ExpressionEngine, built on CodeIgniter, is not open source but of the same quality (and sometimes better) than the other listed CMS (and the price is not high).

      • 29

        One can dream, or live it. I’m living the dream with MODX 2.2. I can emulate Drupal, WordPress but at the end it’s all about displaying content.

        The only people who care about how that content gets to be displayed are developers.

        So instead of Merry Christmas [insert your favorite CMS]
        I propose Happy New Year’s to everybody’s favorite CMS AND to all of you developers and programmer’s who make their favorite CMS behave the way it does.

    • 30

      Santiago Escobar

      January 3, 2012 9:18 pm

      Hi, I am a junior web development, but i am agree with your comment I have figured that is better to make something you develop, instead of making fit-something.

      Currently I am developing in C#, I’ve made some CMS with it, and i found more optimal to write something that will work as you want it to than searching for plugins or modules that will make the work.



  21. 31

    Kristiaan Van den Eynde

    December 22, 2011 4:27 am

    I love both Drupal and WordPress.

    If I need to develop a website with a high level of customization, I go with Drupal. If I need to build a simple website for a company that needs nothing more than a face on the web I choose WordPress.

    Although I must admit building a module for Drupal is a lot more sexy (in terms of coding) than writing a WordPress plugin is.

    • 32

      Exactly. I have both Wordpess and Drupal in my weapons of choice and base the decision on the requirements of the job and expected requirements of the future.

      And, with the final release of Views 3.0 for Drupal 7 it should again be getting more lovin’ from the general community.

  22. 33

    …and Expression Engine is better than both

    you missed that bit.

  23. 34

    I don’t get all this fanboism. There is no “best”. It all depends on the situation and requirements. And in extreme situations, use a framework.

  24. 35

    Please don’t call yourselves developers. That’s like someone saying they can program because they made a VCR stop blinking 12:00. You take a system that’s already set up and customize it. You’re designers who can dabble in PHP.

    • 36

      That’s awfully presumptuous of you.

      I have written and maintain several Drupal modules, as well as written several very complex non-contributed modules.

      But, maybe you’re right.. maybe someone who is really a designer at heart and just “dabbles in PHP” can do that.

    • 37

      There is such a thing as a front-end developer. Get down off your high horse. You’re gonna hurt yourself.

    • 38

      I’m a developer.

      Using a more accurate metaphor, if you are a home builder do you log your own trees, cut them down to boards and weather treat them yourself? Do you mine your own metal to mold your own screws and door handles? Do you build your hammer from scratch and create your own glass window panels from sand? After all that (and finishing one home every 10 years) – do you knock and criticize these ‘faux’ home builders who use other people’s tools, pre made screws, pre processed wood as frauds?

      This is about using the right tool for the job, not about reinventing the wheel for every project. And if you have ever tried running your own business or been in an executive level position, you would see the value of efficiency.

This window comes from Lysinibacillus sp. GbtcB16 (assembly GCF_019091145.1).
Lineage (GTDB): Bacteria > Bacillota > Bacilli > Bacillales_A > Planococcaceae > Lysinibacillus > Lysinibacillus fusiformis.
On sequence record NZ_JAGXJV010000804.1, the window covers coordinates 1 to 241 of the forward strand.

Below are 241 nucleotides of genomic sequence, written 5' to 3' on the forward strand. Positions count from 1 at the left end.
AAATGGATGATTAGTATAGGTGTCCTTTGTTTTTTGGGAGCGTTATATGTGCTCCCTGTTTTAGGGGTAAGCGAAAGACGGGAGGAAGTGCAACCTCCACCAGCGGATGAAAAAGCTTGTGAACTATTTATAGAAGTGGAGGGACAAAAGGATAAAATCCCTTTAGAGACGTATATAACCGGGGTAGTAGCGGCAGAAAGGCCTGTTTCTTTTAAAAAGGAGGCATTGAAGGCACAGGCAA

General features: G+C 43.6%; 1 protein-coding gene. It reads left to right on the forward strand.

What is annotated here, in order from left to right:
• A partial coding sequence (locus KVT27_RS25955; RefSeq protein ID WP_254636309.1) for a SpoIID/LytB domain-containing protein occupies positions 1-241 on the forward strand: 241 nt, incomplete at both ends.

P.S. I don’t have a VCR.

  25. 39

    I’ve used both WP and Drupal too, WP is better to get a site up and running really fast… in my experience with Drupal (which is not that impressive, just a couple of sites, BTW), you have to download a bunch of modules to get it to do some pretty basic stuff like WYSIWYG, Fields, Date, IMCE…and Views… Views is great if you can’t write a line of code and need to create your custom pages pulling content based on tags, content-type or whatever… but I’d much rather just write a template and call WP_Query for that… at least I do it 10x quicker that way… there’s probably a similar way to do that in Drupal, but I don’t know it… so, it’s like you say… if you’re used to one, you can’t criticizes the competing software just because you haven’t spent enough time playing with it.

  26. 40

    Yes, let’s never criticize any software ever again, and all their bugs and usability flaws will magically fix themselves!

    Criticism is GOOD. It helps the developers see what most people dislike about the software and take steps towards improving it.

    • 41

      I think you’ve missed the point he was making. Criticism is fine, and even useful, but fanboyism is not good. Picking one team and hating the other teams is not useful for anyone. All major CMSes have learned things from the others. I know Drupal has improved its UI with some inspiration from WordPress and other CMSes. Apparently, WordPress picked up some ideas from Drupal’s menu system. There should be more of this.

  27. 42

    I’m grateful that the world embraces three technologies. If the browser world taught us anything, it’s that innovation stopped when IE got dominant market share. Once there were viable competitors, innovation started up again. I’ve used all three CMS (as well as Plone), and I agree they would all benefit from more cross pollination of ideas. Sounds like a great idea for an Unconference.

  28. 43

    I always love reading your articles on here Peter and not just cause you’re a WordPress ninja! :)

    I am very much willing to admit that I flame Joomla users on Twitter a lot. I can definitely say that the main reasons I didn’t like Joomla was because of a) the extra time it takes to develop modules and components vs WordPress plugins, b) the usability when you hand it over to clients, c) the difficult upgrade process for clients and above all d) the community.